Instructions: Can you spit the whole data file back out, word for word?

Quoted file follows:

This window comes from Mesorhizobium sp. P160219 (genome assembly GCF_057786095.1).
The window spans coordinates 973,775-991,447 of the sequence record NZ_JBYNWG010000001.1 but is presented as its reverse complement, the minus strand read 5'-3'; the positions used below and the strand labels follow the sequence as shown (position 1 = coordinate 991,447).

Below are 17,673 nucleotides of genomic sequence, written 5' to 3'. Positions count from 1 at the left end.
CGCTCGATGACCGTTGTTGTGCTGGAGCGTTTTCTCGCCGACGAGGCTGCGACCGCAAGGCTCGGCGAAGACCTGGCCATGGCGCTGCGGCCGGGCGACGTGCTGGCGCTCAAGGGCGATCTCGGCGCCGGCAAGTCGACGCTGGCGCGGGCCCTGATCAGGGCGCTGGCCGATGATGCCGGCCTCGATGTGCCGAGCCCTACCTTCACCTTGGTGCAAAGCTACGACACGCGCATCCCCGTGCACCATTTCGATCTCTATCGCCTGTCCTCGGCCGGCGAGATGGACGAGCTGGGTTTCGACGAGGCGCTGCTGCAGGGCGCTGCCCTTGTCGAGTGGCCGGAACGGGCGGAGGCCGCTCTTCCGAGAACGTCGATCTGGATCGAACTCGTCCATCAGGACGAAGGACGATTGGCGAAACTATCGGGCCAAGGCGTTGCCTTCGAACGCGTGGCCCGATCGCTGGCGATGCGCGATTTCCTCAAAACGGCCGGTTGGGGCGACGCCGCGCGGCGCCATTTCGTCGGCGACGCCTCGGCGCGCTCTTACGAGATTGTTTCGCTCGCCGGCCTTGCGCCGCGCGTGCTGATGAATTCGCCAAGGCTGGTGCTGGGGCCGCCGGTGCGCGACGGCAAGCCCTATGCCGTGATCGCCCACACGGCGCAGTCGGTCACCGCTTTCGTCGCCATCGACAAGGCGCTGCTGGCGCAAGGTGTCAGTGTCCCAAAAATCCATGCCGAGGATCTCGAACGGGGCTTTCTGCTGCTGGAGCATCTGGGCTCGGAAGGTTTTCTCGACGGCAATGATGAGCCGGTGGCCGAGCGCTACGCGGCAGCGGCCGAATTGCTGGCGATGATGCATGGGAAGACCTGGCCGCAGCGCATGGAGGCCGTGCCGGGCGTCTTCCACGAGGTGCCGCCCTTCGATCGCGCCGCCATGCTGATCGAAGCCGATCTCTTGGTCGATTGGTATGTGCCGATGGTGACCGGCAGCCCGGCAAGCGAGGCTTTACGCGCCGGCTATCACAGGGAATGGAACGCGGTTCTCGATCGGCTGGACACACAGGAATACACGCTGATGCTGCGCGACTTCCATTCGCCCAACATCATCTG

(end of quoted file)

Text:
This window comes from Mesorhizobium sp. P160219 (genome assembly GCF_057786095.1).
The window spans coordinates 973,775-991,447 of the sequence record NZ_JBYNWG010000001.1 but is presented as its reverse complement, the minus strand read 5'-3'; the positions used below and the strand labels follow the sequence as shown (position 1 = coordinate 991,447).

Below are 17,673 nucleotides of genomic sequence, written 5' to 3'. Positions count from 1 at the left end.
CGCTCGATGACCGTTGTTGTGCTGGAGCGTTTTCTCGCCGACGAGGCTGCGACCGCAAGGCTCGGCGAAGACCTGGCCATGGCGCTGCGGCCGGGCGACGTGCTGGCGCTCAAGGGCGATCTCGGCGCCGGCAAGTCGACGCTGGCGCGGGCCCTGATCAGGGCGCTGGCCGATGATGCCGGCCTCGATGTGCCGAGCCCTACCTTCACCTTGGTGCAAAGCTACGACACGCGCATCCCCGTGCACCATTTCGATCTCTATCGCCTGTCCTCGGCCGGCGAGATGGACGAGCTGGGTTTCGACGAGGCGCTGCTGCAGGGCGCTGCCCTTGTCGAGTGGCCGGAACGGGCGGAGGCCGCTCTTCCGAGAACGTCGATCTGGATCGAACTCGTCCATCAGGACGAAGGACGATTGGCGAAACTATCGGGCCAAGGCGTTGCCTTCGAACGCGTGGCCCGATCGCTGGCGATGCGCGATTTCCTCAAAACGGCCGGTTGGGGCGACGCCGCGCGGCGCCATTTCGTCGGCGACGCCTCGGCGCGCTCTTACGAGATTGTTTCGCTCGCCGGCCTTGCGCCGCGCGTGCTGATGAATTCGCCAAGGCTGGTGCTGGGGCCGCCGGTGCGCGACGGCAAGCCCTATGCCGTGATCGCCCACACGGCGCAGTCGGTCACCGCTTTCGTCGCCATCGACAAGGCGCTGCTGGCGCAAGGTGTCAGTGTCCCAAAAATCCATGCCGAGGATCTCGAACGGGGCTTTCTGCTGCTGGAGCATCTGGGCTCGGAAGGTTTTCTCGACGGCAATGATGAGCCGGTGGCCGAGCGCTACGCGGCAGCGGCCGAATTGCTGGCGATGATGCATGGGAAGACCTGGCCGCAGCGCATGGAGGCCGTGCCGGGCGTCTTCCACGAGGTGCCGCCCTTCGATCGCGCCGCCATGCTGATCGAAGCCGATCTCTTGGTCGATTGGTATGTGCCGATGGTGACCGGCAGCCCGGCAAGCGAGGCTTTACGCGCCGGCTATCACAGGGAATGGAACGCGGTTCTCGATCGGCTGGACACACAGGAATACACGCTGATGCTGCGCGACTTCCATTCGCCCAACATCATCTG